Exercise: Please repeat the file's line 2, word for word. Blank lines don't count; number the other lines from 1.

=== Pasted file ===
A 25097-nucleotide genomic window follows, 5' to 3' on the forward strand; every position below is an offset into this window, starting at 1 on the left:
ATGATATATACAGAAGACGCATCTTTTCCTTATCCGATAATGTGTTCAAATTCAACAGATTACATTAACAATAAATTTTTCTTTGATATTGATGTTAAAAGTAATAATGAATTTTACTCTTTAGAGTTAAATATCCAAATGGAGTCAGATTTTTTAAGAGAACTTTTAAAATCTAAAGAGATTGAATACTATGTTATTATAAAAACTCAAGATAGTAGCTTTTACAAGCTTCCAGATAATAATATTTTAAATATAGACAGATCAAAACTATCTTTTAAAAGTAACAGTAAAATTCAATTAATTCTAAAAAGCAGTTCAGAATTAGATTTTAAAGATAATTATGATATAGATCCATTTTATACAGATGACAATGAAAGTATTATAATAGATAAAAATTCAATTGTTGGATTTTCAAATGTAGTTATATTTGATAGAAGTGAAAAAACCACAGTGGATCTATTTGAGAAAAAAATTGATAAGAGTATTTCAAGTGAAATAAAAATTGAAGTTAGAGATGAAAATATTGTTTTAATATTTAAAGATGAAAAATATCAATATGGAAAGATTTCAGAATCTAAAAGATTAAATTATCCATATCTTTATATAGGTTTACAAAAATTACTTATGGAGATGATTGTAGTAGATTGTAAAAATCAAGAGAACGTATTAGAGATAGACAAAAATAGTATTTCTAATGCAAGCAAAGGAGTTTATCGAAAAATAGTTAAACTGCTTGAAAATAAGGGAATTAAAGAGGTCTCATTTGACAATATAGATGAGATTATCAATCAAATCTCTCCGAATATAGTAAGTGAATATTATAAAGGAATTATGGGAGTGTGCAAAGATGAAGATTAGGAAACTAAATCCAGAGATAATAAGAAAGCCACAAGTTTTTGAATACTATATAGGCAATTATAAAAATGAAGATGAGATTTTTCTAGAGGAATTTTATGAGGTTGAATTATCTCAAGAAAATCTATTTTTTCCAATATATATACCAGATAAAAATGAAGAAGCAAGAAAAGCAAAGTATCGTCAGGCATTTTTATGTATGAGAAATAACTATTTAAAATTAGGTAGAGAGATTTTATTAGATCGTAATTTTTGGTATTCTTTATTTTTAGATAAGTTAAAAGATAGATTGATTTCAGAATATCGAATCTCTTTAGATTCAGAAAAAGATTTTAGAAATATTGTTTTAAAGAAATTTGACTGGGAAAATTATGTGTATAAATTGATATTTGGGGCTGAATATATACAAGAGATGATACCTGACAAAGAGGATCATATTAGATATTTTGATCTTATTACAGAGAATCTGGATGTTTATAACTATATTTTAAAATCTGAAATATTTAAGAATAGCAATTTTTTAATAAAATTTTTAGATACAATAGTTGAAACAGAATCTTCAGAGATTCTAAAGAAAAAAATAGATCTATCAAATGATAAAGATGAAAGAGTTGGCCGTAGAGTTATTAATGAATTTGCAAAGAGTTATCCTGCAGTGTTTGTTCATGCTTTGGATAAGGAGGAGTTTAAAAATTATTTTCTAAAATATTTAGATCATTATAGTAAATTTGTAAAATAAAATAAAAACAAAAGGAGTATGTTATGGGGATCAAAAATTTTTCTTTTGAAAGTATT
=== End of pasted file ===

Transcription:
ATGATATATACAGAAGACGCATCTTTTCCTTATCCGATAATGTGTTCAAATTCAACAGATTACATTAACAATAAATTTTTCTTTGATATTGATGTTAAAAGTAATAATGAATTTTACTCTTTAGAGTTAAATATCCAAATGGAGTCAGATTTTTTAAGAGAACTTTTAAAATCTAAAGAGATTGAATACTATGTTATTATAAAAACTCAAGATAGTAGCTTTTACAAGCTTCCAGATAATAATATTTTAAATATAGACAGATCAAAACTATCTTTTAAAAGTAACAGTAAAATTCAATTAATTCTAAAAAGCAGTTCAGAATTAGATTTTAAAGATAATTATGATATAGATCCATTTTATACAGATGACAATGAAAGTATTATAATAGATAAAAATTCAATTGTTGGATTTTCAAATGTAGTTATATTTGATAGAAGTGAAAAAACCACAGTGGATCTATTTGAGAAAAAAATTGATAAGAGTATTTCAAGTGAAATAAAAATTGAAGTTAGAGATGAAAATATTGTTTTAATATTTAAAGATGAAAAATATCAATATGGAAAGATTTCAGAATCTAAAAGATTAAATTATCCATATCTTTATATAGGTTTACAAAAATTACTTATGGAGATGATTGTAGTAGATTGTAAAAATCAAGAGAACGTATTAGAGATAGACAAAAATAGTATTTCTAATGCAAGCAAAGGAGTTTATCGAAAAATAGTTAAACTGCTTGAAAATAAGGGAATTAAAGAGGTCTCATTTGACAATATAGATGAGATTATCAATCAAATCTCTCCGAATATAGTAAGTGAATATTATAAAGGAATTATGGGAGTGTGCAAAGATGAAGATTAGGAAACTAAATCCAGAGATAATAAGAAAGCCACAAGTTTTTGAATACTATATAGGCAATTATAAAAATGAAGATGAGATTTTTCTAGAGGAATTTTATGAGGTTGAATTATCTCAAGAAAATCTATTTTTTCCAATATATATACCAGATAAAAATGAAGAAGCAAGAAAAGCAAAGTATCGTCAGGCATTTTTATGTATGAGAAATAACTATTTAAAATTAGGTAGAGAGATTTTATTAGATCGTAATTTTTGGTATTCTTTATTTTTAGATAAGTTAAAAGATAGATTGATTTCAGAATATCGAATCTCTTTAGATTCAGAAAAAGATTTTAGAAATATTGTTTTAAAGAAATTTGACTGGGAAAATTATGTGTATAAATTGATATTTGGGGCTGAATATATACAAGAGATGATACCTGACAAAGAGGATCATATTAGATATTTTGATCTTATTACAGAGAATCTGGATGTTTATAACTATATTTTAAAATCTGAAATATTTAAGAATAGCAATTTTTTAATAAAATTTTTAGATACAATAGTTGAAACAGAATCTTCAGAGATTCTAAAGAAAAAAATAGATCTATCAAATGATAAAGATGAAAGAGTTGGCCGTAGAGTTATTAATGAATTTGCAAAGAGTTATCCTGCAGTGTTTGTTCATGCTTTGGATAAGGAGGAGTTTAAAAATTATTTTCTAAAATATTTAGATCATTATAGTAAATTTGTAAAATAAAATAAAAACAAAAGGAGTATGTTATGGGGATCAAAAATTTTTCTTTTGAAAGTATT